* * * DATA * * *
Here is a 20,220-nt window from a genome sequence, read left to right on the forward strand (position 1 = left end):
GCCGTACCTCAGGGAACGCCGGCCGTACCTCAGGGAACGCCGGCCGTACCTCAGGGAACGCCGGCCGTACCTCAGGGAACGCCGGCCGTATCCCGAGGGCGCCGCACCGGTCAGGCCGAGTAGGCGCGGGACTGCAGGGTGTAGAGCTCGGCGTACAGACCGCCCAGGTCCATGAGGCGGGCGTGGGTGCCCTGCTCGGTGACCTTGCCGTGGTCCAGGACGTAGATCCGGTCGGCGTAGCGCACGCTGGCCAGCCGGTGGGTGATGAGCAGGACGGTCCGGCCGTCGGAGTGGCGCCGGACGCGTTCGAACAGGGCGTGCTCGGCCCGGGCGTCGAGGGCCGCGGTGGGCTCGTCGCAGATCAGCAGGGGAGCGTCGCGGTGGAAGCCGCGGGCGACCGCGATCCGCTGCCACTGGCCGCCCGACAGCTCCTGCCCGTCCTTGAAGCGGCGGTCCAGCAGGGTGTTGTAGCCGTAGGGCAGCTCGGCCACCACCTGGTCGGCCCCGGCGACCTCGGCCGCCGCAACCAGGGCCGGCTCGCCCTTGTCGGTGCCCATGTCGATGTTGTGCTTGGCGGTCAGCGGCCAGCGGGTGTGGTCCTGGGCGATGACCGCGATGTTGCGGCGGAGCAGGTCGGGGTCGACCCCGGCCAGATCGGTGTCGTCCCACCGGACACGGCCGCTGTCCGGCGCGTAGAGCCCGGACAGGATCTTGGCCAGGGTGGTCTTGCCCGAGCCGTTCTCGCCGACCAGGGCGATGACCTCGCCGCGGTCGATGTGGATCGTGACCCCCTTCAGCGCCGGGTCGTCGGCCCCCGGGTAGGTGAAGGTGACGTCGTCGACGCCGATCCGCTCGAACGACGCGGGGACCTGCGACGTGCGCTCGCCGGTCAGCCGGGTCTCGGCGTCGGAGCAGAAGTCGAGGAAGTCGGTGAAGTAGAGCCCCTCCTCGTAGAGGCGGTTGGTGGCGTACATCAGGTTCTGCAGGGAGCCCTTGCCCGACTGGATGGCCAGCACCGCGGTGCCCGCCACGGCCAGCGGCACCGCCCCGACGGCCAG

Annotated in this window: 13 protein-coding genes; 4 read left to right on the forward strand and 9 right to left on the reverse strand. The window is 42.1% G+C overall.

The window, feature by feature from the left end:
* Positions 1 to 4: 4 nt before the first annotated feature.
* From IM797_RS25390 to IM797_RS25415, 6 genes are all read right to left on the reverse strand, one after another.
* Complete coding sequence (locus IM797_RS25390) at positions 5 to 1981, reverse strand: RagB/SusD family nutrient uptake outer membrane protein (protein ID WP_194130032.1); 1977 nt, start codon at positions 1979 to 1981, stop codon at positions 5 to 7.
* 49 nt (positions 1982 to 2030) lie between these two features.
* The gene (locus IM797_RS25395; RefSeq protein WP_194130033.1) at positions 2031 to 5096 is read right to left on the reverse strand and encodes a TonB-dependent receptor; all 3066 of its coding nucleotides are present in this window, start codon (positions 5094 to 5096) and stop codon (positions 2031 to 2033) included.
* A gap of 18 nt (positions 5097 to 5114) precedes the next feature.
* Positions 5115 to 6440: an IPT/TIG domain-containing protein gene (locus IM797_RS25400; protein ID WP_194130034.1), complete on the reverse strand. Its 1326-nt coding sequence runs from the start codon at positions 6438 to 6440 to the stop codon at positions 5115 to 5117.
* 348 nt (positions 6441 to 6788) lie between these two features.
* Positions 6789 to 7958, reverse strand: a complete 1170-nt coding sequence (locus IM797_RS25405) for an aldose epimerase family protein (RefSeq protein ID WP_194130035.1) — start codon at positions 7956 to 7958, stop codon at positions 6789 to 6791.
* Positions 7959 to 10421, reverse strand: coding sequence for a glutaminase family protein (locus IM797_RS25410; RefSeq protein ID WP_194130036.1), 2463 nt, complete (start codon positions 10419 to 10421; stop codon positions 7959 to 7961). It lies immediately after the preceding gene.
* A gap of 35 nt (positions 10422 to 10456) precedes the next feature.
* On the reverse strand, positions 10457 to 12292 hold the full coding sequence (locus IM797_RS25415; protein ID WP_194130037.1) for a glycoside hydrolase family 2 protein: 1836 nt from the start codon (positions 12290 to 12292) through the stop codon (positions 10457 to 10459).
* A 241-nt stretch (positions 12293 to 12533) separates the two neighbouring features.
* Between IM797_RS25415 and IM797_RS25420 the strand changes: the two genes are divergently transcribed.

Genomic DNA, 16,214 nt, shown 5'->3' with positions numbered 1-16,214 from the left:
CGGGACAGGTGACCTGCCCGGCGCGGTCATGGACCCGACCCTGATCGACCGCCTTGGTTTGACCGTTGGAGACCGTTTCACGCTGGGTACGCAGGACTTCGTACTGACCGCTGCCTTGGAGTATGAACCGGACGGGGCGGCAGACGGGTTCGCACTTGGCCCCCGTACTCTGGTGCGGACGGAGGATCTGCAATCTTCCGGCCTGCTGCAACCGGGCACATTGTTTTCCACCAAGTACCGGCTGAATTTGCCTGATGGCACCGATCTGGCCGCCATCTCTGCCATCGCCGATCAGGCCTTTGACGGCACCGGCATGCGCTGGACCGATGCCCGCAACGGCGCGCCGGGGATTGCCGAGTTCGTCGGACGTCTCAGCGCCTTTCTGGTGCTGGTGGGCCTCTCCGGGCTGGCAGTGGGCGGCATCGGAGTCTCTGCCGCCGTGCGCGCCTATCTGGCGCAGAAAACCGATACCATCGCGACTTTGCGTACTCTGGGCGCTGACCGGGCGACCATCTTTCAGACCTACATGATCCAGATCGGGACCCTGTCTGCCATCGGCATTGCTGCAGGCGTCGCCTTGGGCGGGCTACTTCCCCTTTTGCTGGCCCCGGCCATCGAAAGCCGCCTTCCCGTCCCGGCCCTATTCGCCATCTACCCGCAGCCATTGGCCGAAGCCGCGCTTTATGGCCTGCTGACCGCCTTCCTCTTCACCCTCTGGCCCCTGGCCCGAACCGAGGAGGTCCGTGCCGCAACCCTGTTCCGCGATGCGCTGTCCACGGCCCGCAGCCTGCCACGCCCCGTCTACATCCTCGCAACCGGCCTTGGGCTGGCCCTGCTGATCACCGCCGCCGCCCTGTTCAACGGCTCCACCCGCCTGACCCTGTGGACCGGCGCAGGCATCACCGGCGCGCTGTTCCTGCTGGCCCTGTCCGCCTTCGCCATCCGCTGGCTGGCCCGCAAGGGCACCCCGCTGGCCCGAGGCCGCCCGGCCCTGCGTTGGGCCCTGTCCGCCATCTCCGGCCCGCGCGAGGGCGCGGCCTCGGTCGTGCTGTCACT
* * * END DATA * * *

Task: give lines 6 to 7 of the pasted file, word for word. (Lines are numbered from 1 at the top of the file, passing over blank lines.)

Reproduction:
* From IM797_RS25390 to IM797_RS25415, 6 genes are all read right to left on the reverse strand, one after another.
* Complete coding sequence (locus IM797_RS25390) at positions 5 to 1981, reverse strand: RagB/SusD family nutrient uptake outer membrane protein (protein ID WP_194130032.1); 1977 nt, start codon at positions 1979 to 1981, stop codon at positions 5 to 7.